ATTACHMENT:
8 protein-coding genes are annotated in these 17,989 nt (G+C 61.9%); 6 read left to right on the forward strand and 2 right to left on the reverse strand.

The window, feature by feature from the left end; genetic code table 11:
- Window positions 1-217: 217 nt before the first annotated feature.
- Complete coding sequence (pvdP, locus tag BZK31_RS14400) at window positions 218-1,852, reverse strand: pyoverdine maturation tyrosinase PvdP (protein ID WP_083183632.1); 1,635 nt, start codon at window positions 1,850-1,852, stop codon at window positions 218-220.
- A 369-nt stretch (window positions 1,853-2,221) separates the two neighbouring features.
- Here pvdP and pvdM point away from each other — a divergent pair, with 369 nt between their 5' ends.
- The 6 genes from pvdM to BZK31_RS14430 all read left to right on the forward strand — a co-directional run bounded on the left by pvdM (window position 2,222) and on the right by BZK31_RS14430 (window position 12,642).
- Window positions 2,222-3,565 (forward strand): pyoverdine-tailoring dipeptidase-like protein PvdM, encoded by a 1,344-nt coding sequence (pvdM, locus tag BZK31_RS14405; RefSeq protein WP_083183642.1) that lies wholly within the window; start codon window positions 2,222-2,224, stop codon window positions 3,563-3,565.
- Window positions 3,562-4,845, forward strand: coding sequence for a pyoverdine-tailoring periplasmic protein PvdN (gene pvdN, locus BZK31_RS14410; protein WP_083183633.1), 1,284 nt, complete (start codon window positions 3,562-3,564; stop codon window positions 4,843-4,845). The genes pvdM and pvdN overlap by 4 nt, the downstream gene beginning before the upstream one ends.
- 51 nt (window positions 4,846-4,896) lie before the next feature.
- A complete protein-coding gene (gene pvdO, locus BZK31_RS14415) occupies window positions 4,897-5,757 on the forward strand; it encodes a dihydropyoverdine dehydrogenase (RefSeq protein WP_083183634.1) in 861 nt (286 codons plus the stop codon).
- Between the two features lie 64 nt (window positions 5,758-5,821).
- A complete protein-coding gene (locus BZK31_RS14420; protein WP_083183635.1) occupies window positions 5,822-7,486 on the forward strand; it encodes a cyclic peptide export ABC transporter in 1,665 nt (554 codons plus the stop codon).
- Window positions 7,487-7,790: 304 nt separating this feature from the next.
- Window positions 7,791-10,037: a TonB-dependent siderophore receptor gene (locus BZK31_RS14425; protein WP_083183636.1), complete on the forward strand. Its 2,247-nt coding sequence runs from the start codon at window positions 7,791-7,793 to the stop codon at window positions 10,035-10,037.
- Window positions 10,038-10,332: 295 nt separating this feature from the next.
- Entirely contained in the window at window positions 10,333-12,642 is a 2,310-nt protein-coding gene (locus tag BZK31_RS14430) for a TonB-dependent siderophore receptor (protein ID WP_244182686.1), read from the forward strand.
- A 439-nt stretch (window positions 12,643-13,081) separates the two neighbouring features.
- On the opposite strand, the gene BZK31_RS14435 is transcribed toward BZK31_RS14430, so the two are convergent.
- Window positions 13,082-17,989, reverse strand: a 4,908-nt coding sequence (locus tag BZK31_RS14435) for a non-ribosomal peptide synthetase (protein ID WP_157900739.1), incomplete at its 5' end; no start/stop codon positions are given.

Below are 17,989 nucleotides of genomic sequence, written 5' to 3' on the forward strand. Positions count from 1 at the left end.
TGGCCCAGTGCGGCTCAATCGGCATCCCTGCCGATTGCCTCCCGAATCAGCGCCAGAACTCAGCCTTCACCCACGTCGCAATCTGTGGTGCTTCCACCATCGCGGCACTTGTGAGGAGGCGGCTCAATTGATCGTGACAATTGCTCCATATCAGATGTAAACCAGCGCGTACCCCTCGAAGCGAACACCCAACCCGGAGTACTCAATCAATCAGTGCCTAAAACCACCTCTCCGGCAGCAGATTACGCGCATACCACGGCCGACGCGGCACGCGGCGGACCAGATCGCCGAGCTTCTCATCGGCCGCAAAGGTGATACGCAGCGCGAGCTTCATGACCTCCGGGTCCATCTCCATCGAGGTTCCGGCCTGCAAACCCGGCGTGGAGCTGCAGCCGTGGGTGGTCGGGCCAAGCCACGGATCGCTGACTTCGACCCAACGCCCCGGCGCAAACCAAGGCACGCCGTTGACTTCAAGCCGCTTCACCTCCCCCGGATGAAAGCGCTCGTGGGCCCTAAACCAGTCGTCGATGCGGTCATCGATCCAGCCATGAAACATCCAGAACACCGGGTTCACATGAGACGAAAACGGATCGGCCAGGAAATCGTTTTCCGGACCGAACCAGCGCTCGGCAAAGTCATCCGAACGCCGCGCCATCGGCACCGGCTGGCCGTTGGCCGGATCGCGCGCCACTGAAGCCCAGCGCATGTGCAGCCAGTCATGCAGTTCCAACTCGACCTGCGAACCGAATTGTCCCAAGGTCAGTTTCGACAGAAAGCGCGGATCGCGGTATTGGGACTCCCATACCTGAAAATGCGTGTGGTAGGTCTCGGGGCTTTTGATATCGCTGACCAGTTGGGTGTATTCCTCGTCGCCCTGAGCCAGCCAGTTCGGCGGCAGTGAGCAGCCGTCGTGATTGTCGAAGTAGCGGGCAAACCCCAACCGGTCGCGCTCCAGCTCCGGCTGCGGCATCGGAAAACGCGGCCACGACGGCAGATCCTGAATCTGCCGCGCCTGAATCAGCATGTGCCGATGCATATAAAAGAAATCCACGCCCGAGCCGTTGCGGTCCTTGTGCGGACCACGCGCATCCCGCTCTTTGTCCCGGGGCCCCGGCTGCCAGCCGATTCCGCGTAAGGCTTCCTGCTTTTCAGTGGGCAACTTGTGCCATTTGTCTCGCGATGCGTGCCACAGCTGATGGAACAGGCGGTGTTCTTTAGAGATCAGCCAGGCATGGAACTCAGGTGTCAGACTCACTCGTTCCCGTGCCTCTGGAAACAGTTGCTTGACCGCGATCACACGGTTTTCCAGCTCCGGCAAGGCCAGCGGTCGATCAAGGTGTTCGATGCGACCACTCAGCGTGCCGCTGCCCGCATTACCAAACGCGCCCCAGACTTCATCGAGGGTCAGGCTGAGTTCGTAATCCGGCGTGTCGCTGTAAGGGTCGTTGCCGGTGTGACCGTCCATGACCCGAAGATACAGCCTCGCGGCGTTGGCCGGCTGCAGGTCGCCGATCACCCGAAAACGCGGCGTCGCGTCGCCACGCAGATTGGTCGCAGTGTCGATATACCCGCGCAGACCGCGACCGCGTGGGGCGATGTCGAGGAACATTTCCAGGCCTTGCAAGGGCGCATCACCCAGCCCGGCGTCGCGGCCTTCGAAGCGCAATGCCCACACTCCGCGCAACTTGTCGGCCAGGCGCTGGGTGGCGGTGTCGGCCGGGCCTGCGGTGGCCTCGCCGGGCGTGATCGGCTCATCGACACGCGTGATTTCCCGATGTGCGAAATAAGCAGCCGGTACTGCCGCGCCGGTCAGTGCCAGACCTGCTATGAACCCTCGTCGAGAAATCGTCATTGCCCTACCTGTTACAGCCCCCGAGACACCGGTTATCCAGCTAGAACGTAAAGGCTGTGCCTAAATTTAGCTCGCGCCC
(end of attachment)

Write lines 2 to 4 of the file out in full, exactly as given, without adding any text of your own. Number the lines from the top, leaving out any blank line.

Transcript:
The window, feature by feature from the left end; genetic code table 11:
- Window positions 1-217: 217 nt before the first annotated feature.
- Complete coding sequence (pvdP, locus tag BZK31_RS14400) at window positions 218-1,852, reverse strand: pyoverdine maturation tyrosinase PvdP (protein ID WP_083183632.1); 1,635 nt, start codon at window positions 1,850-1,852, stop codon at window positions 218-220.